YOGA FOR INSOMNIA
Yoga benefits our sleep in many ways. Yoga has been proven to calm the mind, relax the body and release anxiety, all crucial components of drifting off into quality slumber and staying there all night long. We have a snooze-inducing ally in yoga. Yoga helps to fall asleep sooner and improves the quality of our sleep so that we need less. We need less sleep because yoga increases the elimination of toxins from the body and rejuvenates the entire body right down to cellular level. The practice of breathing allows for more oxygen in the body providing clarity in the mind. You will thus have a more restful sleep because of the relaxing aspect of yoga and the subsequent relieving of stress, tension and fatigue. But no matter how good your sleep habits, everyone suffers from insomnia from time to time. When you find yourself tossing and turning late into the night, don’t reach for a sleeping pill. Practice some relaxing yoga asanas to wind down.
Insomnia is a sleep disorder that is characterized by difficulty falling asleep, staying asleep, waking too early, and/or feeling tired upon waking. Acute insomnia (lasting from one night to a few weeks) is the most common form and is usually caused by stress, hormonal changes, and/or emotional problems. Fortunately, the stress reducing, calming and natural balancing effects of yoga make it a perfect remedy for mild and acute insomnia, and along with good sleep habits insomnia can often be prevented or quickly cured. A gentle practice of calming yoga poses will be generally effective to reduce stress and balance the body’s systems to promote good sleep. Since forward bending poses are traditionally known for their inherent calming effects, try practicing standing forward bends like Padangusthasana (Big Toe Pose) and Uttanasana (Standing Forward Bend); seated forward bends like Paschimottanasana (Seated Forward Bend) and Supta Virasana (Reclining Hero Pose); and also Adho Mukha Svanasana (Downward Facing Dog), Balasana (Child Pose), Janu Sirsasana (Head-to-Knee Forward Bend) and Parivrtta Janu Sirsasana (Revolved Head-to-Knee Pose).
If there is an emotional component to your insomnia that includes depression and anxiety, then incorporate the following poses to strengthen the energy of the body and open the heart centre: Matsyasana (Fish Pose), Setu Bandha Sarvangasana (Bridge Pose), Bhujangasana (Cobra Pose), Uttana Shishosana (Extended Puppy Pose), Ustrasana (Camel Pose), Virabhadrasana I and II (Warrior 1 and 2), and twisting squat. Also, practicing meditation to cultivate loving-kindness to remove negative thought patterns will be helpful.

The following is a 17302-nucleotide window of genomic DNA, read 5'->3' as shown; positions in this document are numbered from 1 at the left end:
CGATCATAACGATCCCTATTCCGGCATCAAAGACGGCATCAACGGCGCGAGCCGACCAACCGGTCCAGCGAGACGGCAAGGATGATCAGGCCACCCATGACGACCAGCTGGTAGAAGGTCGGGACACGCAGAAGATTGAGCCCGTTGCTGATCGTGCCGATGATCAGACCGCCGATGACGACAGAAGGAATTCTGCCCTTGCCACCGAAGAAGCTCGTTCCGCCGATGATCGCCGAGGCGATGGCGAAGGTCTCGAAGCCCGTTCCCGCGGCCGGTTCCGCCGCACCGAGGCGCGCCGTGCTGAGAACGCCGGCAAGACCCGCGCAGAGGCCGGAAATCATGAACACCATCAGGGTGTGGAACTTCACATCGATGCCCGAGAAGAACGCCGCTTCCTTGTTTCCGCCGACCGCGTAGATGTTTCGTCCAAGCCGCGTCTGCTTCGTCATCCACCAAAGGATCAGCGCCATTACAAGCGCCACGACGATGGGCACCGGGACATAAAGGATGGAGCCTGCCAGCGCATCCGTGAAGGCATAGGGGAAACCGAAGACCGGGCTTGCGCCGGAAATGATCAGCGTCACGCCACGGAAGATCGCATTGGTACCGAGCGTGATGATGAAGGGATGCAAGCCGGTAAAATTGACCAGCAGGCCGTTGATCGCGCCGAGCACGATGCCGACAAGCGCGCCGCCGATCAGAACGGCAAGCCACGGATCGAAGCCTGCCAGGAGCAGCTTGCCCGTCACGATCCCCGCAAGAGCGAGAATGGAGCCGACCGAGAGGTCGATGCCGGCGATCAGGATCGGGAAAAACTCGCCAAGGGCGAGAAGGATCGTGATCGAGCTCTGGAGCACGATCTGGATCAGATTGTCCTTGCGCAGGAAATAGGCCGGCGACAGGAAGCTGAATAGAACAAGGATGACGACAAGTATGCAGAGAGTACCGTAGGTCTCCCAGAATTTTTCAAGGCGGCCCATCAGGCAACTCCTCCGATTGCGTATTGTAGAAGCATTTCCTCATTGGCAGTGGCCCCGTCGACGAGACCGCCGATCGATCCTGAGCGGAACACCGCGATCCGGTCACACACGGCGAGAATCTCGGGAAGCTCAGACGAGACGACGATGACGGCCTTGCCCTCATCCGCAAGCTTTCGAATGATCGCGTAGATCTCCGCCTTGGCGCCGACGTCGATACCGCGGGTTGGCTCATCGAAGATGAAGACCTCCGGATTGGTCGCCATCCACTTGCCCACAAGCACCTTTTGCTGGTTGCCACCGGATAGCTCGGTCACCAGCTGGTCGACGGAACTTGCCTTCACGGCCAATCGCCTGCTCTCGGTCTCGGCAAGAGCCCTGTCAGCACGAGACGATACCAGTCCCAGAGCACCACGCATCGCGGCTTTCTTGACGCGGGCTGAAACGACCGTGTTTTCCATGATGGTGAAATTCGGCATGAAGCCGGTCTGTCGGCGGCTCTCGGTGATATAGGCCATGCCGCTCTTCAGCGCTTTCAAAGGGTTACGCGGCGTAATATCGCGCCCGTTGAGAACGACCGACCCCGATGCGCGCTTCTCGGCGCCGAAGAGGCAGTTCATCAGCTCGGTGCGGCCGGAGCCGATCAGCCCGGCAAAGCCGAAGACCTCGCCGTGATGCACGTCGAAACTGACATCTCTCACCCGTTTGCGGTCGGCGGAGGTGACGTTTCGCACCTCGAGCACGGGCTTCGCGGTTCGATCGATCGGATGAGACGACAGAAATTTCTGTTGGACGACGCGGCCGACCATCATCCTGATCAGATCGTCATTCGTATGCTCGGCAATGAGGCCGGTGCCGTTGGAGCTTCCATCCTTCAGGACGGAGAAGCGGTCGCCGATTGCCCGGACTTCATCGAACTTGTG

Hormonal imbalances are often a cause of insomnia too. If so, forward bends and inversions will be particularly effective. Poses that massage the reproductive organs and activate the endocrine system will also be helpful, such as Dhanurasana (Bow Pose), Navasana (Boat Pose), Setu Bandha Sarvangasana (Bridge Pose), Makarasana (Crocodile Pose), and seated twists.
If stress is contributing to your insomnia, then a more active or flowing approach to yoga would be warranted. Including some of the following hip openers and side bends in your yoga practice would then be beneficial: prayer squat, seated and standing angle, supine bound angle, Ardha Chandrasana (Half Moon Pose), side seated angle. Establishing a daily meditation practice will also be important to calm the mind and effectively manage stress.
Always end your yoga practice with a long enough period of Savasana (Corpse Pose). You could add progressive muscle relaxation or guided relaxation during Savasana to further calm and relax the body and mind. Inversions, such as Sarvangasana (Shoulderstand), Halasana (Plough Pose), and Sirsasana (Headstand) will be helpful to practice when you are having difficulty falling asleep. Also, practicing Dirga Pranayama, especially with an extended exhalation, will also be deeply calming to the body and mind, and can be practiced while lying in bed. Yoga Nidra is great for insomnia as well.